drop. And as he puts it, to, quote, kill people of thirst in these towns.
Well, Iraq's government is appealing for international help in fighting ISIS since Ramadi fell last month.
The city is the capital of the massive Anbar province and just about 100 meters -- sorry, kilometers from Iraq's capital Baghdad.
Strategically placed, of course.
Also ahead, they haven't given up hope, rescuers in China continue to search for hundreds of people still missing after their cruise ship
collapsed. We're going to bring you a live report from the scene there.
Plus, a new twist in the mysterious death of a prosecutor in Argentina. What investigators are now saying about his computer.
You're watching CNN. We're live out of Dubai for you this evening. Stay with us.
(BEGIN VIDEO CLIP)
[11:17:20] SEPP BLATTER, FIFA PRESIDENT: If somebody are making investigations, they have all the right to do so.
I have no concerns about that. And I have especially no concerns about my person.
(END VIDEO CLIP)
ANDERSON: Welcome back. You're watching CNN. This is Connect the World live out of Dubai this evening. I'm Becky Anderson for you.
Four days -- well it doesn't seem like much, does it, but a lot can happen in that time as FIFA's president has just proven. Sepp Blatter went
from celebrating his reelection victory, defiant in the face of FIFA's corruption scandal, to announcing he will be stepping down from his post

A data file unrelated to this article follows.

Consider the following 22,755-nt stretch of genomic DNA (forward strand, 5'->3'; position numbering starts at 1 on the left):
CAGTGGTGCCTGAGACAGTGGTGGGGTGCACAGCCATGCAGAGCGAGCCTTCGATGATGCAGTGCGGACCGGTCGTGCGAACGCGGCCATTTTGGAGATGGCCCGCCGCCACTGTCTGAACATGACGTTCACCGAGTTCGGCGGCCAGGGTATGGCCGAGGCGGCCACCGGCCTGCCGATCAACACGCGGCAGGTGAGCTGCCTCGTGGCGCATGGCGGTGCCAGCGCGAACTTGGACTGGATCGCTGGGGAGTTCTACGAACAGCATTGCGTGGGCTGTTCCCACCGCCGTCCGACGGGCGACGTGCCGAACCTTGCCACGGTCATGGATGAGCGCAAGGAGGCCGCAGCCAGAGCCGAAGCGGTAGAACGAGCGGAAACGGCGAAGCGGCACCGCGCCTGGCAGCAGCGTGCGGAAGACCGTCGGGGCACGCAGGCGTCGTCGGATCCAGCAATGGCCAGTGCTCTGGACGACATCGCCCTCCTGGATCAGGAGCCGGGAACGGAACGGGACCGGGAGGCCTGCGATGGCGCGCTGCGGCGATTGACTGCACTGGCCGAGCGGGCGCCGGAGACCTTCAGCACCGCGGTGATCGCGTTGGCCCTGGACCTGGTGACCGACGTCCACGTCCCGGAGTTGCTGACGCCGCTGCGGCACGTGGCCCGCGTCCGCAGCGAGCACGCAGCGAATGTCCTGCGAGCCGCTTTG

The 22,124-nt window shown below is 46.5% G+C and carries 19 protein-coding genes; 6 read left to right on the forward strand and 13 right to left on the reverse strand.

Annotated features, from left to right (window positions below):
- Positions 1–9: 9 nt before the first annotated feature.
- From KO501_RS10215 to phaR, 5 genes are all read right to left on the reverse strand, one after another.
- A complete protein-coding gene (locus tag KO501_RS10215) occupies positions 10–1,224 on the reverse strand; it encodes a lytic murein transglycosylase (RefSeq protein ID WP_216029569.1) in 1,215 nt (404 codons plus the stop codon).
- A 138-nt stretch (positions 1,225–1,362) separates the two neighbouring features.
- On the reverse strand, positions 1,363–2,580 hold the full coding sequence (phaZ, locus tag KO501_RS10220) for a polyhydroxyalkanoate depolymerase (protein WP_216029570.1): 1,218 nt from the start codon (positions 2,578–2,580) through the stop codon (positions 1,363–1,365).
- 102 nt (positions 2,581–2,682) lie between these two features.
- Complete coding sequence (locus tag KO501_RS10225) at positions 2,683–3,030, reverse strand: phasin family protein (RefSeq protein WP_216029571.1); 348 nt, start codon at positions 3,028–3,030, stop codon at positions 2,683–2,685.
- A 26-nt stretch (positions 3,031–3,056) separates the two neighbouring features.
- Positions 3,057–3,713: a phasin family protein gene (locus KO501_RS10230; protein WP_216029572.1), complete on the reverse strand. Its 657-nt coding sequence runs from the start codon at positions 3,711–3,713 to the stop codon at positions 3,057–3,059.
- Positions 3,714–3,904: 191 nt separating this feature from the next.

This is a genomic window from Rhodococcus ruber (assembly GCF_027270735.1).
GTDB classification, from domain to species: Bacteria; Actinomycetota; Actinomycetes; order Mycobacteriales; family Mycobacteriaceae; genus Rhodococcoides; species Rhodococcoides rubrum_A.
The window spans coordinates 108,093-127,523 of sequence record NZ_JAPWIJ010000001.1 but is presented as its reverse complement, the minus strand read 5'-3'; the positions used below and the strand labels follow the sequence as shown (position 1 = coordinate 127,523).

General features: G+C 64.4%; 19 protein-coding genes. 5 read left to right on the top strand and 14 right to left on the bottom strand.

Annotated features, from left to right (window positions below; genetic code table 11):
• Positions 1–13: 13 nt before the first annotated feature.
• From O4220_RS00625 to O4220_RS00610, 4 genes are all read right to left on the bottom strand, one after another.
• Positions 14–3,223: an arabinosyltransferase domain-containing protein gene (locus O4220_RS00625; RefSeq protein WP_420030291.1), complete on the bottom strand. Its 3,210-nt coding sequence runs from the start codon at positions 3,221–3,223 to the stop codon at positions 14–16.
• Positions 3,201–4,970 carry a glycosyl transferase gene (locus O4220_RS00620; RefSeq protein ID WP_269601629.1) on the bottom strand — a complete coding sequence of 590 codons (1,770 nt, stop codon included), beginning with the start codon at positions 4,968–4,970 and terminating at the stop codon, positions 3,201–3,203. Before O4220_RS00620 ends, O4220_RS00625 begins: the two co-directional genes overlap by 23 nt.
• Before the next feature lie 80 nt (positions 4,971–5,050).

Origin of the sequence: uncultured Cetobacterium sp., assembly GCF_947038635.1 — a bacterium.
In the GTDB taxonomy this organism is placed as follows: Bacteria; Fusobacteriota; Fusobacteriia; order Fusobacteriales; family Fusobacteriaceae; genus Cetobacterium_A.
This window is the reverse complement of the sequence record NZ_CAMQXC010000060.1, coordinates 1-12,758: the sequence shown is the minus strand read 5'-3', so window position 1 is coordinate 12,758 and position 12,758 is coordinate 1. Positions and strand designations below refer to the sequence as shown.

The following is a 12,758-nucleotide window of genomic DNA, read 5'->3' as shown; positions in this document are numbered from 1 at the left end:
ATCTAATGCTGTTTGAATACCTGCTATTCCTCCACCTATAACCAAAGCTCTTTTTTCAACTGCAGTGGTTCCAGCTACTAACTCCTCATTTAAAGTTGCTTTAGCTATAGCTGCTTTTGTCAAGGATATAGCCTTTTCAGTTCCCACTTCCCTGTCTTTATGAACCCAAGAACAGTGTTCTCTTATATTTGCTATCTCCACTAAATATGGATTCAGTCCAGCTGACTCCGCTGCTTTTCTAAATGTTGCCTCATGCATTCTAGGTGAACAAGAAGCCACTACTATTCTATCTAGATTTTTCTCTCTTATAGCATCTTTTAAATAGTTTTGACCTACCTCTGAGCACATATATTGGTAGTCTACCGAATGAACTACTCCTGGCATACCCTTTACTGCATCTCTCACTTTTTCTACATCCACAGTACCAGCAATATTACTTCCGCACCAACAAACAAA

with FIFA expected to choose a new leader more than four months from now.
Meanwhile, problems for the organization continue to pile up. Blatter hasn't been accused, but INTERPOL issued red notices for six of the 14
people charged in what is this U.S. investigation.
Well, joining me now is Chris Eaton. He's the director of sport integrity for the International Center for Sport Security. Also, once
served as FIFA' head of security joining us tonight from Lyons in France.
And, sir, just how significant are these red notices issued by INTERPOL for FIFA's execs?
CHRIS EATON, INTERNATIONAL CENTER FOR SPORT SECURITY: Well, Becky, what they show is there's a solid international legal basis for the arrest
Red notices are not arrest warrants, international arrest warrants. They are, in fact, a notification to member countries to search and to
arrest and to deliver through a proper legal process the persons who are named.
But this indicates that INTERPOL has tested and seen there's a proper legal basis for these warrants.
ANDERSON: You were with FIFA for two years, between 2010 and 2012. During that time, did you see any evidence of wrongdoing?
EATON: Well, of course I didn't. And I was involved in investigations on behalf of FIFA, of course, on allegations that were made
in the public domain and allegations that were made directly to FIFA.
I mean, the fact is there's been an enormous number of allegations of impropriety in FIFA for well over a decade.
When I got to FIFA, my concentration was primarily on the South African World Cup and then on match fixing. The issues of administrative
corruption became more paramount towards the end of my tenure in 2011.
ANDERSON: Now this story in a big way, sir, as we all know, broke last week Wednesday with the arrests of FIFA executives and officials. So,
let's talk about what's going on now. You've just discussed what you saw between 2010 and 2012.